April 26, 2021
We all should be aware that the current Federal Reserve of the United States is not America’s first central bank. In fact, we’ve had a few others before this current disastrous iteration came into existence in 1913. We hope and believe it won’t be long before this latest version goes away for good.
Our first central bank was founded in 1782 and was called The Bank of North America. Soon after, in 1791, The Bank of North America became The First Bank of the United States, chartered by Congress. However, in 1811 its twenty-year charter expired and was not renewed.
Five years later, Congress chartered its successor called the Second Bank of the United States that lasted from 1816-1836. This Central Bank collapsed for the same reason the others did before it: they were, for the most part, filled with corruption and became progenitors of speculation and economic instability.
Our founding fathers could never imagine the extent the current U.S. central bank would eventually go to usurp the power from free markets and destroy the value of the dollar.
Why This Federal Reserve Should Soon Become Extinct
I was asked recently in an interview how sure I was that the stock market would crash. My answer was that it is virtually guaranteed to occur given that valuation of equities is–for the first time ever—over twice the level of GDP. And, this metric is a full 100 percentage points greater than it was just prior to the start of the Great Recession. The only question is whether the crash will just be of the 30% variety, or will it be a total wipeout of around 80%, like we witnessed at the end of the Dot.com era.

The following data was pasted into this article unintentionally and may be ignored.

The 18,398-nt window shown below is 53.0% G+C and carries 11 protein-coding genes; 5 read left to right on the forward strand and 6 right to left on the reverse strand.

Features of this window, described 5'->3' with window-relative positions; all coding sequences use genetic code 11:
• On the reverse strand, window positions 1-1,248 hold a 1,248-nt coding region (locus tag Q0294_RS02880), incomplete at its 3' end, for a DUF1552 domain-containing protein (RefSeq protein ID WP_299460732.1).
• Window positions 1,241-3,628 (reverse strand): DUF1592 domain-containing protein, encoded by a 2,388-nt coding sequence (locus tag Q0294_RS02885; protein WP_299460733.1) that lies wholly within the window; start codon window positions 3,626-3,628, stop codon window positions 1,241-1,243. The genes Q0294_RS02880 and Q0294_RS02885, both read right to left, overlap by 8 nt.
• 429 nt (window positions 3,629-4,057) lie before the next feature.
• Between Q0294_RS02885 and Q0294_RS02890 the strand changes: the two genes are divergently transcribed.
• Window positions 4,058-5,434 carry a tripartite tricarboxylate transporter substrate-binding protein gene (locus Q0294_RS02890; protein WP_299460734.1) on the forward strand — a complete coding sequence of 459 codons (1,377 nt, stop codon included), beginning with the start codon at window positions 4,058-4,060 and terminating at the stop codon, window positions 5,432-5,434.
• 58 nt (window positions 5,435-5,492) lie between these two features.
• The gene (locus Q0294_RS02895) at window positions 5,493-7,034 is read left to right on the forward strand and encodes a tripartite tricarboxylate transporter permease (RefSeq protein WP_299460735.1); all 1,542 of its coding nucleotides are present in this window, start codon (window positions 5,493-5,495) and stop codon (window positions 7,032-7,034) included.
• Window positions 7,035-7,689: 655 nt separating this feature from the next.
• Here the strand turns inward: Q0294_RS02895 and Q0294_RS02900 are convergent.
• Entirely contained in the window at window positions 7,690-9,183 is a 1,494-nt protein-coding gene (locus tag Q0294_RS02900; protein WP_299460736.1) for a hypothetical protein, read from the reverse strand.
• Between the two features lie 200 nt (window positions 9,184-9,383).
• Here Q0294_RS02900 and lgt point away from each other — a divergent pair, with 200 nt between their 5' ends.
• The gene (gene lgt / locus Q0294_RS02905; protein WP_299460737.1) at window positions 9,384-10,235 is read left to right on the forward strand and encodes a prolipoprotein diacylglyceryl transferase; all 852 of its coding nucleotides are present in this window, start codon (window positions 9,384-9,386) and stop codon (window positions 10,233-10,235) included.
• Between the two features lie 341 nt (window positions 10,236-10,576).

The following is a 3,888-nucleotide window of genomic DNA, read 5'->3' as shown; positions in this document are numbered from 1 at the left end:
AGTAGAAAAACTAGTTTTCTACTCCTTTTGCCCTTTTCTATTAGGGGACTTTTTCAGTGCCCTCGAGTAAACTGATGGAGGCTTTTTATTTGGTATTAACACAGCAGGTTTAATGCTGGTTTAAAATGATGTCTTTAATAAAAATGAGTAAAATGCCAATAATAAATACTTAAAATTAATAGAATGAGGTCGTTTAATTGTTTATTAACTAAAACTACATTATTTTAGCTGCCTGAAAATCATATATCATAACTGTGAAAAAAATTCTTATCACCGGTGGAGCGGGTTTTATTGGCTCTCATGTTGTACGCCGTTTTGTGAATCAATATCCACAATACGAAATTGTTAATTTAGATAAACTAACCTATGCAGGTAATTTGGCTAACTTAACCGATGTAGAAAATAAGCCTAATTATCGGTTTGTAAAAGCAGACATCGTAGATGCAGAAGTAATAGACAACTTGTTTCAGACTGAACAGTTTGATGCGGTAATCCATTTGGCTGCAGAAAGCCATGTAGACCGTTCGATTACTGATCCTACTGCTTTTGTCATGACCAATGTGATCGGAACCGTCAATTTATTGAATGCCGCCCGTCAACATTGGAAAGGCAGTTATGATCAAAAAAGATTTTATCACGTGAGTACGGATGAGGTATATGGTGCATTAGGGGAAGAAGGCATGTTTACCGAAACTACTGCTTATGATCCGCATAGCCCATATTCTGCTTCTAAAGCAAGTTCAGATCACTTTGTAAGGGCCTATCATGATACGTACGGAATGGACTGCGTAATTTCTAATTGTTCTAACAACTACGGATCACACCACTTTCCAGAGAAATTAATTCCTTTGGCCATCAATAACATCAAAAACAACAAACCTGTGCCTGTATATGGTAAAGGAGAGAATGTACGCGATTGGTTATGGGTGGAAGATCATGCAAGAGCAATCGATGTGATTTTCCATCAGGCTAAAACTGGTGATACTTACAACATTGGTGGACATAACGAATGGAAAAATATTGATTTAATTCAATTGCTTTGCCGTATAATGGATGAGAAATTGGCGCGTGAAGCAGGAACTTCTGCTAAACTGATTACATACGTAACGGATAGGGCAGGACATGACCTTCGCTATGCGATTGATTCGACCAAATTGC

The next crisis should start sometime between the second half of ’21 through the end of ’22. The catalyst will be the same as it always is: a central bank that tightens its monetary policy because of the delusion that an economic crisis has ended, and it is time to normalize monetary policy. Alas, normalization is impossible precisely because debt and asset bubbles rely on ultra-low rates to survive—and those asset bubbles which exist today are without precedent. Once the monetary support is removed the stock and credit markets begin to melt down as the fuel (liquidity) for these bubbles evaporates.
I have no doubt that the Fed will respond to a 30% market crash with another massive liquidity infusion. However, this liquidity injection may not be as effective as it has been in the past. First off, if the selloff begins anytime between now and the end of next year, the option of significantly reducing the Fed Funds Rate (FFR) is a non-starter. The Fed usually needs at least 500 bps of interest rate relief to turn the markets and the economy around. But Mr. Powell will have no room to lower rates because the FFR will still be at zero percent. In fact, the FOMC’s latest Dot Plot predicts the liftoff from zero won’t be until 2024. And, the Fed’s consummation of its tapering program won’t take place until the middle of 2022. Hence, the Fed should already be engaged with its asset purchase program (QE) in some proportion until the second half of 2022. The central bank will already have its gas pedal essentially to the floor, so the impact from more easing from that level will be muted in comparison to other crises. In addition, with total US debt at a record 400% of GDP, there just isn’t the wiggle room for much more fiscal support without causing a backup in yields.